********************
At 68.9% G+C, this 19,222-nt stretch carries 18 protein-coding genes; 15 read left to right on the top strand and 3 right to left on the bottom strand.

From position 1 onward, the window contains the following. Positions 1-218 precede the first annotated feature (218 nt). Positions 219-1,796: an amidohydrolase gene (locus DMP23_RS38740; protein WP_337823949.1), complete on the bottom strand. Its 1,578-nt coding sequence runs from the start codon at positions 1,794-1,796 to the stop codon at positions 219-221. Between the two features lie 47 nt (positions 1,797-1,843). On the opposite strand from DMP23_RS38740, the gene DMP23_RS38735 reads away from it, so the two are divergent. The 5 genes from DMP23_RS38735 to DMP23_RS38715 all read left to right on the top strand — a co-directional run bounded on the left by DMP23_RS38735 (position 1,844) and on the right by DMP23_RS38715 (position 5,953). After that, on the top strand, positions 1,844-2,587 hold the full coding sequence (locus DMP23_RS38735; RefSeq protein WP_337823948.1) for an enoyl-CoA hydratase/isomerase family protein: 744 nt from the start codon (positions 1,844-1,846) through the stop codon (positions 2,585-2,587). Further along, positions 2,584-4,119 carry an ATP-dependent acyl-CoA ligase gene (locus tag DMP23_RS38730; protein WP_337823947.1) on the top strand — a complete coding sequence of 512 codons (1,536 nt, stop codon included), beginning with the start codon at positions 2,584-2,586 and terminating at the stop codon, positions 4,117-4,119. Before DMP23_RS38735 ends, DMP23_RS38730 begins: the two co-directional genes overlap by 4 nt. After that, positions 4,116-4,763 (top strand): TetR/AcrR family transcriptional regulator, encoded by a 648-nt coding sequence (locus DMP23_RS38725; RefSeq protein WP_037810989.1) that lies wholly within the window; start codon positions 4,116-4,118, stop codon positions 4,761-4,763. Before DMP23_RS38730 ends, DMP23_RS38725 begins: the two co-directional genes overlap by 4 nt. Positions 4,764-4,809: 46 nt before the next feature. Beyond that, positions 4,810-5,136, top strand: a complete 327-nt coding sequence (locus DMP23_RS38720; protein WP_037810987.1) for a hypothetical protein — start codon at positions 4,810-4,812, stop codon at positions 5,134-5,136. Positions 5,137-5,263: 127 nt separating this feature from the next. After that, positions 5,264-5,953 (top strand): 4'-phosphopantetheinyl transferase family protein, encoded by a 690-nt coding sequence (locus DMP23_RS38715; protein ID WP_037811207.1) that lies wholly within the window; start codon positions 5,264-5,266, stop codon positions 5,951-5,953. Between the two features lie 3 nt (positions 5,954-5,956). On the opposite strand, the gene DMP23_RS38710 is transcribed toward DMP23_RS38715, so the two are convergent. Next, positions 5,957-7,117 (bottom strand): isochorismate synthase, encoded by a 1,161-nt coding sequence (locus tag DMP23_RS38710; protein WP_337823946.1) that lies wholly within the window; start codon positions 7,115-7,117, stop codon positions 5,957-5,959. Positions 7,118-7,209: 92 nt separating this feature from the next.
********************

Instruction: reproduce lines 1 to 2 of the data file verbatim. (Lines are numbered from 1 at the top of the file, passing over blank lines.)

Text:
At 68.9% G+C, this 19,222-nt stretch carries 18 protein-coding genes; 15 read left to right on the top strand and 3 right to left on the bottom strand.

From position 1 onward, the window contains the following. Positions 1-218 precede the first annotated feature (218 nt). Positions 219-1,796: an amidohydrolase gene (locus DMP23_RS38740; protein WP_337823949.1), complete on the bottom strand. Its 1,578-nt coding sequence runs from the start codon at positions 1,794-1,796 to the stop codon at positions 219-221. Between the two features lie 47 nt (positions 1,797-1,843). On the opposite strand from DMP23_RS38740, the gene DMP23_RS38735 reads away from it, so the two are divergent. The 5 genes from DMP23_RS38735 to DMP23_RS38715 all read left to right on the top strand — a co-directional run bounded on the left by DMP23_RS38735 (position 1,844) and on the right by DMP23_RS38715 (position 5,953). After that, on the top strand, positions 1,844-2,587 hold the full coding sequence (locus DMP23_RS38735; RefSeq protein WP_337823948.1) for an enoyl-CoA hydratase/isomerase family protein: 744 nt from the start codon (positions 1,844-1,846) through the stop codon (positions 2,585-2,587). Further along, positions 2,584-4,119 carry an ATP-dependent acyl-CoA ligase gene (locus tag DMP23_RS38730; protein WP_337823947.1) on the top strand — a complete coding sequence of 512 codons (1,536 nt, stop codon included), beginning with the start codon at positions 2,584-2,586 and terminating at the stop codon, positions 4,117-4,119. Before DMP23_RS38735 ends, DMP23_RS38730 begins: the two co-directional genes overlap by 4 nt. After that, positions 4,116-4,763 (top strand): TetR/AcrR family transcriptional regulator, encoded by a 648-nt coding sequence (locus DMP23_RS38725; RefSeq protein WP_037810989.1) that lies wholly within the window; start codon positions 4,116-4,118, stop codon positions 4,761-4,763. Before DMP23_RS38730 ends, DMP23_RS38725 begins: the two co-directional genes overlap by 4 nt. Positions 4,764-4,809: 46 nt before the next feature. Beyond that, positions 4,810-5,136, top strand: a complete 327-nt coding sequence (locus DMP23_RS38720; protein WP_037810987.1) for a hypothetical protein — start codon at positions 4,810-4,812, stop codon at positions 5,134-5,136. Positions 5,137-5,263: 127 nt separating this feature from the next. After that, positions 5,264-5,953 (top strand): 4'-phosphopantetheinyl transferase family protein, encoded by a 690-nt coding sequence (locus DMP23_RS38715; protein ID WP_037811207.1) that lies wholly within the window; start codon positions 5,264-5,266, stop codon positions 5,951-5,953. Between the two features lie 3 nt (positions 5,954-5,956). On the opposite strand, the gene DMP23_RS38710 is transcribed toward DMP23_RS38715, so the two are convergent. Next, positions 5,957-7,117 (bottom strand): isochorismate synthase, encoded by a 1,161-nt coding sequence (locus tag DMP23_RS38710; protein WP_337823946.1) that lies wholly within the window; start codon positions 7,115-7,117, stop codon positions 5,957-5,959. Positions 7,118-7,209: 92 nt separating this feature from the next.